As the telecommunication and information field expands and becomes more varied, so do publications about these technologies and industries. This book is a first attempt to provide a general guide to that wealth of English-language publications -- both books and periodicals -- on all aspects of telecommunication. It is a comprehensive, evaluative sourcebook for telecommunications research in the United States that brings together a topically-arranged, cross-referenced, and indexed volume in one place. The information provided is only available by consulting a succession of different directories, guides, bibliographies, yearbooks, and other resources.
On the one hand, it is a directory that describes in detail the major entities that comprise the American telecommunication research infrastructure including federal and state government offices and agencies, and private, public, and corporate research institutions. On the other hand, it is a bibliography that identifies and assesses the most important and useful reference and critical resources about U.S. telecommunication history, technology, industry and economics, social applications and impacts, plus policy, law and regulations, and role in the global telecommunication marketplace. No existing guide covers all of these aspects in the depth and detail of this volume.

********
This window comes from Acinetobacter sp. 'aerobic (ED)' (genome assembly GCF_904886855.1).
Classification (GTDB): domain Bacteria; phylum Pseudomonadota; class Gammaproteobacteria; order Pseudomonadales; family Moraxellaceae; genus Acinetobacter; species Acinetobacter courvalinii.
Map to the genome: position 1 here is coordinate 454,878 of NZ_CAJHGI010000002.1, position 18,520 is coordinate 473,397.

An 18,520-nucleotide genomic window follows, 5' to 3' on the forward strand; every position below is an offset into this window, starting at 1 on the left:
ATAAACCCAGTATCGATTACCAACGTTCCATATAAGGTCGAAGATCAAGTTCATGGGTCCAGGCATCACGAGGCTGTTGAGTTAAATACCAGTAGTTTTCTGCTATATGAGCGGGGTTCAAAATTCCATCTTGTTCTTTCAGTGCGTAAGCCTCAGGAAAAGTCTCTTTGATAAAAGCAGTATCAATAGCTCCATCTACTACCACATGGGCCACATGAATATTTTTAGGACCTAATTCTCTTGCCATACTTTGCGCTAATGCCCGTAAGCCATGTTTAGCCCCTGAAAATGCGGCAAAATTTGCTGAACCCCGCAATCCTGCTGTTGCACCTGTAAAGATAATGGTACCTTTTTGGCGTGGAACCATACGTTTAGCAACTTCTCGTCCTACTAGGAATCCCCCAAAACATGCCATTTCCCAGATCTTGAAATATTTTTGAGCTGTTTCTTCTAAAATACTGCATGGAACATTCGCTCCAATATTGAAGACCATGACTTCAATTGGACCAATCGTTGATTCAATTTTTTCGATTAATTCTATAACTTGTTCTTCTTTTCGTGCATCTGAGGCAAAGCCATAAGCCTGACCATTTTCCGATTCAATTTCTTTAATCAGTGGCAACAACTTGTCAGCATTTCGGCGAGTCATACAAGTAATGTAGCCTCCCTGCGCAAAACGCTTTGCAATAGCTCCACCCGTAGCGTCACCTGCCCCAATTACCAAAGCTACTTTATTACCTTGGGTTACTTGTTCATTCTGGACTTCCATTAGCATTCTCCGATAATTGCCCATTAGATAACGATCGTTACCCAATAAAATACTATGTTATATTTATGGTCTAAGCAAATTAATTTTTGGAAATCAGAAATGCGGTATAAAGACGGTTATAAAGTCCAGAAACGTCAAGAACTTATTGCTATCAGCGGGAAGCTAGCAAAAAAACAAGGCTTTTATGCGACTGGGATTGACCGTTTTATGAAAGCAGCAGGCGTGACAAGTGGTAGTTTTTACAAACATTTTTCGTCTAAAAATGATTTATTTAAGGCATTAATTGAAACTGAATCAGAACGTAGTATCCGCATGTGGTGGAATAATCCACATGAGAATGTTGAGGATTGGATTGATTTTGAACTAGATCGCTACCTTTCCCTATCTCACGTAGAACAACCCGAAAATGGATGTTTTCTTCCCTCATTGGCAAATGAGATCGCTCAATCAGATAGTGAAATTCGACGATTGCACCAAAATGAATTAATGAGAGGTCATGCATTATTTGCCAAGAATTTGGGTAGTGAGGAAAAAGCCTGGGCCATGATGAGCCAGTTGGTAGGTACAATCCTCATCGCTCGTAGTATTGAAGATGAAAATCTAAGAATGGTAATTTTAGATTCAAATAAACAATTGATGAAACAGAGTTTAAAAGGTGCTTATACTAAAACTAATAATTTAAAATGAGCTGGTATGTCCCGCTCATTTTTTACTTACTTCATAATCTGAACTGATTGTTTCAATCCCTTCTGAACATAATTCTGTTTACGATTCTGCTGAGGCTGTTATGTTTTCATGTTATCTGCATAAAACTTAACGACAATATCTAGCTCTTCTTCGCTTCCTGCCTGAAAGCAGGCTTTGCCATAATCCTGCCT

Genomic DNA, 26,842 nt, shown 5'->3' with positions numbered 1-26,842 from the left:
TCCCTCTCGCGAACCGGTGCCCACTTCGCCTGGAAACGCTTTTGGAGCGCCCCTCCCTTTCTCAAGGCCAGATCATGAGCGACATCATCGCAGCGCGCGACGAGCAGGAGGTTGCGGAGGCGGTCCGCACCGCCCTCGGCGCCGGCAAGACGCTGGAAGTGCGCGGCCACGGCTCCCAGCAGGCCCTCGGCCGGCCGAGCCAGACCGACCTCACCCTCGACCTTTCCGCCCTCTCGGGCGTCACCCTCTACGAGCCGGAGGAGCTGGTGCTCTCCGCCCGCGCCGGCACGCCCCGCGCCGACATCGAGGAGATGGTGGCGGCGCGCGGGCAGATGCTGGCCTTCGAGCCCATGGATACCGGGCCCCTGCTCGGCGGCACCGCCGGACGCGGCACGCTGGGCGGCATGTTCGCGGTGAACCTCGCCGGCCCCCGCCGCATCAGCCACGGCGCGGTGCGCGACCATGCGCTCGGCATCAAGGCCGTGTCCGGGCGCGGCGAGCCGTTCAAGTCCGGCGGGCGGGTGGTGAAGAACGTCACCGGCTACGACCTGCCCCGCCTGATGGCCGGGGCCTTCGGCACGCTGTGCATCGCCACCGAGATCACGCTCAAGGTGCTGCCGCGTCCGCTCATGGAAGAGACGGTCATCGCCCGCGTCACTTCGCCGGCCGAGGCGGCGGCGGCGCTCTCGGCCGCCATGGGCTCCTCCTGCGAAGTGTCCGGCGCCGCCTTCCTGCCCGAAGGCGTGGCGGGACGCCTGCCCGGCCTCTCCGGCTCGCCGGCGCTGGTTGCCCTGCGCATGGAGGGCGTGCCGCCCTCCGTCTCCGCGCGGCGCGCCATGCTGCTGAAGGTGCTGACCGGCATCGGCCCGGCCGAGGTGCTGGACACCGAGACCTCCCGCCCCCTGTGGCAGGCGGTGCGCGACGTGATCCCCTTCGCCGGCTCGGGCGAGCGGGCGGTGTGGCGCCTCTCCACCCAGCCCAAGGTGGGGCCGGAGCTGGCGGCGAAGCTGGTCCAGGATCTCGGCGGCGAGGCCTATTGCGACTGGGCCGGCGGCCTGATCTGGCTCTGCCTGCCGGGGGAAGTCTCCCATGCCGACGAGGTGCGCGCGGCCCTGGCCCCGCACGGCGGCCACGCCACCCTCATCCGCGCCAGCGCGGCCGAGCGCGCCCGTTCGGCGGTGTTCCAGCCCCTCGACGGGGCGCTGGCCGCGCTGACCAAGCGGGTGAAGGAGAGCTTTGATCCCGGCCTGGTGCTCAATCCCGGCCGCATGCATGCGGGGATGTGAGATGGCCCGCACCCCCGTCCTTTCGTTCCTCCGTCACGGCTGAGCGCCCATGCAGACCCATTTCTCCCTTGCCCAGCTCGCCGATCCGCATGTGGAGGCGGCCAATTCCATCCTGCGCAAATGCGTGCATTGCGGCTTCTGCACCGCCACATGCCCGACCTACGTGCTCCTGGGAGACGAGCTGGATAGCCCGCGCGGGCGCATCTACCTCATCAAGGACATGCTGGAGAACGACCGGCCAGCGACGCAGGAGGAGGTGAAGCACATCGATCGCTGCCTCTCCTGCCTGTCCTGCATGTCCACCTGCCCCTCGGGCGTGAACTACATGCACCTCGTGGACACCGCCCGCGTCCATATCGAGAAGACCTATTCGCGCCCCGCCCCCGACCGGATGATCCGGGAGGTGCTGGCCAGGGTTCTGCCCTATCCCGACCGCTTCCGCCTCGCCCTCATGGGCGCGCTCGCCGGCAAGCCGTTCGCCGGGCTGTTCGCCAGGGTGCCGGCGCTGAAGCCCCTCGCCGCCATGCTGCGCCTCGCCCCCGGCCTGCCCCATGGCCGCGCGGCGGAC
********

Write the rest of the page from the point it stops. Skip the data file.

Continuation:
Table of Contents
Contents: Introduction. General Reference. History. Technology. Industry and Economics. Applications/Impact. Policy and Regulation. International. Periodicals. Appendices: Finding Library Materials: Dewey and Library of Congress Classifications for Telecommunication. Selected Library of Congress Subject Headings for Telecommunication.
"The authors have assembled and annotated references to the most important sources for research on telecommunications, which they define as 'all means of electrical and electronic communication except for electronic mass media', including both wire and wireless communication."
—Communication Research Trends
"...this is good basic reference work that should be acquired by college and university libraries. It would also make a good resource for students and scholars moving into the study of nonbroadcast telecommunications from more traditional media economics fields. For those people, this book can be an excellent guide to background materials and the basic literature of the field."
—The Journal of Media Economics